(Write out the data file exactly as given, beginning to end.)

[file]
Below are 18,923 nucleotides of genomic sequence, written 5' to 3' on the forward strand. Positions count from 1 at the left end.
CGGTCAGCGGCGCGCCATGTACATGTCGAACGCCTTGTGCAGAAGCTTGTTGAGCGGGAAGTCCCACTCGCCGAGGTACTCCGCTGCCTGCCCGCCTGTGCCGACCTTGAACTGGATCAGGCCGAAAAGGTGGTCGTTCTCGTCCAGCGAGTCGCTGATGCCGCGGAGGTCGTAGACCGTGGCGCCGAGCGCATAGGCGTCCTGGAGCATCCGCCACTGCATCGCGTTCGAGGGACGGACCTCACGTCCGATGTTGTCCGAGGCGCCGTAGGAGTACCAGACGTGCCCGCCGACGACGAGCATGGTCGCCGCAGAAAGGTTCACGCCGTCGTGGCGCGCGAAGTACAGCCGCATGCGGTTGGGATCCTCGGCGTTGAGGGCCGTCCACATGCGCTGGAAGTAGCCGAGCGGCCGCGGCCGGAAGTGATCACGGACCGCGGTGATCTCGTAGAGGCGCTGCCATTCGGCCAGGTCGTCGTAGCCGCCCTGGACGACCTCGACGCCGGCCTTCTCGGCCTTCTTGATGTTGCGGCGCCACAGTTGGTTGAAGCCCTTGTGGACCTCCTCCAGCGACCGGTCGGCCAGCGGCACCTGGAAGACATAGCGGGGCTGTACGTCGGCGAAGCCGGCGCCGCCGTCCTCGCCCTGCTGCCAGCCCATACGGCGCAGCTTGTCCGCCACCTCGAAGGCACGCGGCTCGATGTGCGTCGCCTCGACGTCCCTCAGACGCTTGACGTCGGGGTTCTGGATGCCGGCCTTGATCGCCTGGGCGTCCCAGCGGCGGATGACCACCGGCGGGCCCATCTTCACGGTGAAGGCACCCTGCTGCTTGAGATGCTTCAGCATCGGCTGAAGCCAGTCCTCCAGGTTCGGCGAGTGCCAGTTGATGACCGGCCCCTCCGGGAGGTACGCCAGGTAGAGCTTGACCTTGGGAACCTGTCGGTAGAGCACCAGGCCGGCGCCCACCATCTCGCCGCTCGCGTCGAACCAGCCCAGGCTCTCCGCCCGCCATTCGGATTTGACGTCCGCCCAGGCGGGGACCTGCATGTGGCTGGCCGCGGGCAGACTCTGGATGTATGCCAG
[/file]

Below are 18,923 nucleotides of genomic sequence, written 5' to 3' on the forward strand. Positions count from 1 at the left end.
CGGTCAGCGGCGCGCCATGTACATGTCGAACGCCTTGTGCAGAAGCTTGTTGAGCGGGAAGTCCCACTCGCCGAGGTACTCCGCTGCCTGCCCGCCTGTGCCGACCTTGAACTGGATCAGGCCGAAAAGGTGGTCGTTCTCGTCCAGCGAGTCGCTGATGCCGCGGAGGTCGTAGACCGTGGCGCCGAGCGCATAGGCGTCCTGGAGCATCCGCCACTGCATCGCGTTCGAGGGACGGACCTCACGTCCGATGTTGTCCGAGGCGCCGTAGGAGTACCAGACGTGCCCGCCGACGACGAGCATGGTCGCCGCAGAAAGGTTCACGCCGTCGTGGCGCGCGAAGTACAGCCGCATGCGGTTGGGATCCTCGGCGTTGAGGGCCGTCCACATGCGCTGGAAGTAGCCGAGCGGCCGCGGCCGGAAGTGATCACGGACCGCGGTGATCTCGTAGAGGCGCTGCCATTCGGCCAGGTCGTCGTAGCCGCCCTGGACGACCTCGACGCCGGCCTTCTCGGCCTTCTTGATGTTGCGGCGCCACAGTTGGTTGAAGCCCTTGTGGACCTCCTCCAGCGACCGGTCGGCCAGCGGCACCTGGAAGACATAGCGGGGCTGTACGTCGGCGAAGCCGGCGCCGCCGTCCTCGCCCTGCTGCCAGCCCATACGGCGCAGCTTGTCCGCCACCTCGAAGGCACGCGGCTCGATGTGCGTCGCCTCGACGTCCCTCAGACGCTTGACGTCGGGGTTCTGGATGCCGGCCTTGATCGCCTGGGCGTCCCAGCGGCGGATGACCACCGGCGGGCCCATCTTCACGGTGAAGGCACCCTGCTGCTTGAGATGCTTCAGCATCGGCTGAAGCCAGTCCTCCAGGTTCGGCGAGTGCCAGTTGATGACCGGCCCCTCCGGGAGGTACGCCAGGTAGAGCTTGACCTTGGGAACCTGTCGGTAGAGCACCAGGCCGGCGCCCACCATCTCGCCGCTCGCGTCGAACCAGCCCAGGCTCTCCGCCCGCCATTCGGATTTGACGTCCGCCCAGGCGGGGACCTGCATGTGGCTGGCCGCGGGCAGACTCTGGATGTATGCCAG